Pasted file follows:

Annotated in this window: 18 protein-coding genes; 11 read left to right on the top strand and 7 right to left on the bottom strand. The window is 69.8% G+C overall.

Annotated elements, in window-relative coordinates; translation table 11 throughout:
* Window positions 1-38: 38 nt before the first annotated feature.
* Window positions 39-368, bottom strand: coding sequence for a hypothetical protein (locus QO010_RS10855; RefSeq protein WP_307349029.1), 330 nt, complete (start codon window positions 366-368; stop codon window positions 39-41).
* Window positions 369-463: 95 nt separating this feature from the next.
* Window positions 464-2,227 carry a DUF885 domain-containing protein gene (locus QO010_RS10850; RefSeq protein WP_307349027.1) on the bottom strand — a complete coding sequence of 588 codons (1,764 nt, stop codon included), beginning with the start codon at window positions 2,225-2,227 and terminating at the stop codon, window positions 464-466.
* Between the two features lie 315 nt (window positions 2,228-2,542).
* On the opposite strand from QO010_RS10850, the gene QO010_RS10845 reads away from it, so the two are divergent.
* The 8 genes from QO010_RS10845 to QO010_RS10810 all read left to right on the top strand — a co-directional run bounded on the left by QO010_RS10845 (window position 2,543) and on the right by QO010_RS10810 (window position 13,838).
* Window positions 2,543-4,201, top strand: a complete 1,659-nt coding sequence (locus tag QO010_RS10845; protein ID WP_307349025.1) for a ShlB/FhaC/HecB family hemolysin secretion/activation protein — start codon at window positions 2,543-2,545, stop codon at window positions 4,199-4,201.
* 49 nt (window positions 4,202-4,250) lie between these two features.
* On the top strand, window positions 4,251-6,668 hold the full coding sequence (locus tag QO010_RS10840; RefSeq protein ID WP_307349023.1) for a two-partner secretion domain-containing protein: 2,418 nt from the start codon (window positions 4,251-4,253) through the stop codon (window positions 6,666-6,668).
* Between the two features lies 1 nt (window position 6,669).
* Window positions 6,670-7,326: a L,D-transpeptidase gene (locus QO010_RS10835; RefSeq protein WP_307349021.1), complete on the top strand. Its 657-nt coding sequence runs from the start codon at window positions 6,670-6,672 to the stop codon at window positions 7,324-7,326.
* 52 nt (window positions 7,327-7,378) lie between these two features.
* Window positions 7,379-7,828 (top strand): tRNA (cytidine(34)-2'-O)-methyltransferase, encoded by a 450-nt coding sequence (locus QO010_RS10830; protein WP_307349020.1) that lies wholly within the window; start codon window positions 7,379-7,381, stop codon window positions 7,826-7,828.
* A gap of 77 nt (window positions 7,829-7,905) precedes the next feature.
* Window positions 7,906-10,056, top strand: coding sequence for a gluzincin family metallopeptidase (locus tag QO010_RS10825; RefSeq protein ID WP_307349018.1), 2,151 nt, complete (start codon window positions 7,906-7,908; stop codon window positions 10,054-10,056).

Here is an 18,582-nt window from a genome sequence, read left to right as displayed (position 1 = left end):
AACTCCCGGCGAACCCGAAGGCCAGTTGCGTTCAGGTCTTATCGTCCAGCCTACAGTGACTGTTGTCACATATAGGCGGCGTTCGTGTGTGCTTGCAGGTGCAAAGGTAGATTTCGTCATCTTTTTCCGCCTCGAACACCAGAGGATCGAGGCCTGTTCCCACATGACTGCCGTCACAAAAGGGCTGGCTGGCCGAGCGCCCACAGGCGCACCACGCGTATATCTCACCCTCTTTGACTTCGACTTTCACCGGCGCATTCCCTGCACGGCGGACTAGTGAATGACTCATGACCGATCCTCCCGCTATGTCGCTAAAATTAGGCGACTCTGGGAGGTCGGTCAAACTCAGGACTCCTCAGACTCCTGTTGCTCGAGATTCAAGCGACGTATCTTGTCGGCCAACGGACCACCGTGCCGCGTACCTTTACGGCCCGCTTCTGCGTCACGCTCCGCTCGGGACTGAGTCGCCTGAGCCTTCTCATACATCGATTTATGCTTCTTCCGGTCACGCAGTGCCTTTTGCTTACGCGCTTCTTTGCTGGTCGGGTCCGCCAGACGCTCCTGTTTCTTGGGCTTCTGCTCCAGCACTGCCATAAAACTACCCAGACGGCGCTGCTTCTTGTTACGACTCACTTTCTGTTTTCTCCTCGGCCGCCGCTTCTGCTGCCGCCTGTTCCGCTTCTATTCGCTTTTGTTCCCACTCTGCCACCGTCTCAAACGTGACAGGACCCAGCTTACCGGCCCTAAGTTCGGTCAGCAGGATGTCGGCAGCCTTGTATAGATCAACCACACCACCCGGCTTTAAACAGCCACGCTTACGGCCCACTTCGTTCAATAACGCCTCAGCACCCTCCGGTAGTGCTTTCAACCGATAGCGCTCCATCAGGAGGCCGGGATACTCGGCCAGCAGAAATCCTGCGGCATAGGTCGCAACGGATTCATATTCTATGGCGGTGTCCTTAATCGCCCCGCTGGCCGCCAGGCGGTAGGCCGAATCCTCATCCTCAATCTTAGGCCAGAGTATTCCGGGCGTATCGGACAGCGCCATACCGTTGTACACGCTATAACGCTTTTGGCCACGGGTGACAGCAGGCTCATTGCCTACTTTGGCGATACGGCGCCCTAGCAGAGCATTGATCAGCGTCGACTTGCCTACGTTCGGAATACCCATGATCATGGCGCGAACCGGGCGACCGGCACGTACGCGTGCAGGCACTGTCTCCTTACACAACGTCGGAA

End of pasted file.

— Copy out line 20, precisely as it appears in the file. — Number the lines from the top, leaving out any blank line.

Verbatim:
AACTCCCGGCGAACCCGAAGGCCAGTTGCGTTCAGGTCTTATCGTCCAGCCTACAGTGACTGTTGTCACATATAGGCGGCGTTCGTGTGTGCTTGCAGGTGCAAAGGTAGATTTCGTCATCTTTTTCCGCCTCGAACACCAGAGGATCGAGGCCTGTTCCCACATGACTGCCGTCACAAAAGGGCTGGCTGGCCGAGCGCCCACAGGCGCACCACGCGTATATCTCACCCTCTTTGACTTCGACTTTCACCGGCGCATTCCCTGCACGGCGGACTAGTGAATGACTCATGACCGATCCTCCCGCTATGTCGCTAAAATTAGGCGACTCTGGGAGGTCGGTCAAACTCAGGACTCCTCAGACTCCTGTTGCTCGAGATTCAAGCGACGTATCTTGTCGGCCAACGGACCACCGTGCCGCGTACCTTTACGGCCCGCTTCTGCGTCACGCTCCGCTCGGGACTGAGTCGCCTGAGCCTTCTCATACATCGATTTATGCTTCTTCCGGTCACGCAGTGCCTTTTGCTTACGCGCTTCTTTGCTGGTCGGGTCCGCCAGACGCTCCTGTTTCTTGGGCTTCTGCTCCAGCACTGCCATAAAACTACCCAGACGGCGCTGCTTCTTGTTACGACTCACTTTCTGTTTTCTCCTCGGCCGCCGCTTCTGCTGCCGCCTGTTCCGCTTCTATTCGCTTTTGTTCCCACTCTGCCACCGTCTCAAACGTGACAGGACCCAGCTTACCGGCCCTAAGTTCGGTCAGCAGGATGTCGGCAGCCTTGTATAGATCAACCACACCACCCGGCTTTAAACAGCCACGCTTACGGCCCACTTCGTTCAATAACGCCTCAGCACCCTCCGGTAGTGCTTTCAACCGATAGCGCTCCATCAGGAGGCCGGGATACTCGGCCAGCAGAAATCCTGCGGCATAGGTCGCAACGGATTCATATTCTATGGCGGTGTCCTTAATCGCCCCGCTGGCCGCCAGGCGGTAGGCCGAATCCTCATCCTCAATCTTAGGCCAGAGTATTCCGGGCGTATCGGACAGCGCCATACCGTTGTACACGCTATAACGCTTTTGGCCACGGGTGACAGCAGGCTCATTGCCTACTTTGGCGATACGGCGCCCTAGCAGAGCATTGATCAGCGTCGACTTGCCTACGTTCGGAATACCCATGATCATGGCGCGAACCGGGCGACCGGCACGTACGCGTGCAGGCACTGTCTCCTTACACAACGTCGGAA